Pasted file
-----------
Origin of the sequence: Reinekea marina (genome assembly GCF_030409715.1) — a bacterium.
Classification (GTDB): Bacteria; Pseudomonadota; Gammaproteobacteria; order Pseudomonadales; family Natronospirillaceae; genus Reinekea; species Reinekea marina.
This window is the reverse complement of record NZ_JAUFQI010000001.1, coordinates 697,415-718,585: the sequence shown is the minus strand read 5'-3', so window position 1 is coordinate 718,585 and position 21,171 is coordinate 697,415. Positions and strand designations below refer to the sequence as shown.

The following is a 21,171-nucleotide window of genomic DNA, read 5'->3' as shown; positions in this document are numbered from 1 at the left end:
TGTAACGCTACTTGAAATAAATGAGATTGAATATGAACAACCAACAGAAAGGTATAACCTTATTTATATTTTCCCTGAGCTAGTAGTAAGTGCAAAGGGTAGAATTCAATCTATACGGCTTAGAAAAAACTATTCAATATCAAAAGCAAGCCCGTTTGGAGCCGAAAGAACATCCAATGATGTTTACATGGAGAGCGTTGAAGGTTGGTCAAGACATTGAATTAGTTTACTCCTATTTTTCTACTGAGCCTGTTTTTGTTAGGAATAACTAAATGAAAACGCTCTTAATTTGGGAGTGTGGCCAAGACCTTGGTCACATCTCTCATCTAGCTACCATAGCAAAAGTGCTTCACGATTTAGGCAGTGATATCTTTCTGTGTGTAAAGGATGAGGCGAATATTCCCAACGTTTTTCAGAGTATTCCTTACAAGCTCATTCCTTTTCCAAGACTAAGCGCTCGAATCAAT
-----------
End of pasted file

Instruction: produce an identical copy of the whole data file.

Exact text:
Origin of the sequence: Reinekea marina (genome assembly GCF_030409715.1) — a bacterium.
Classification (GTDB): Bacteria; Pseudomonadota; Gammaproteobacteria; order Pseudomonadales; family Natronospirillaceae; genus Reinekea; species Reinekea marina.
This window is the reverse complement of record NZ_JAUFQI010000001.1, coordinates 697,415-718,585: the sequence shown is the minus strand read 5'-3', so window position 1 is coordinate 718,585 and position 21,171 is coordinate 697,415. Positions and strand designations below refer to the sequence as shown.

The following is a 21,171-nucleotide window of genomic DNA, read 5'->3' as shown; positions in this document are numbered from 1 at the left end:
TGTAACGCTACTTGAAATAAATGAGATTGAATATGAACAACCAACAGAAAGGTATAACCTTATTTATATTTTCCCTGAGCTAGTAGTAAGTGCAAAGGGTAGAATTCAATCTATACGGCTTAGAAAAAACTATTCAATATCAAAAGCAAGCCCGTTTGGAGCCGAAAGAACATCCAATGATGTTTACATGGAGAGCGTTGAAGGTTGGTCAAGACATTGAATTAGTTTACTCCTATTTTTCTACTGAGCCTGTTTTTGTTAGGAATAACTAAATGAAAACGCTCTTAATTTGGGAGTGTGGCCAAGACCTTGGTCACATCTCTCATCTAGCTACCATAGCAAAAGTGCTTCACGATTTAGGCAGTGATATCTTTCTGTGTGTAAAGGATGAGGCGAATATTCCCAACGTTTTTCAGAGTATTCCTTACAAGCTCATTCCTTTTCCAAGACTAAGCGCTCGAATCAAT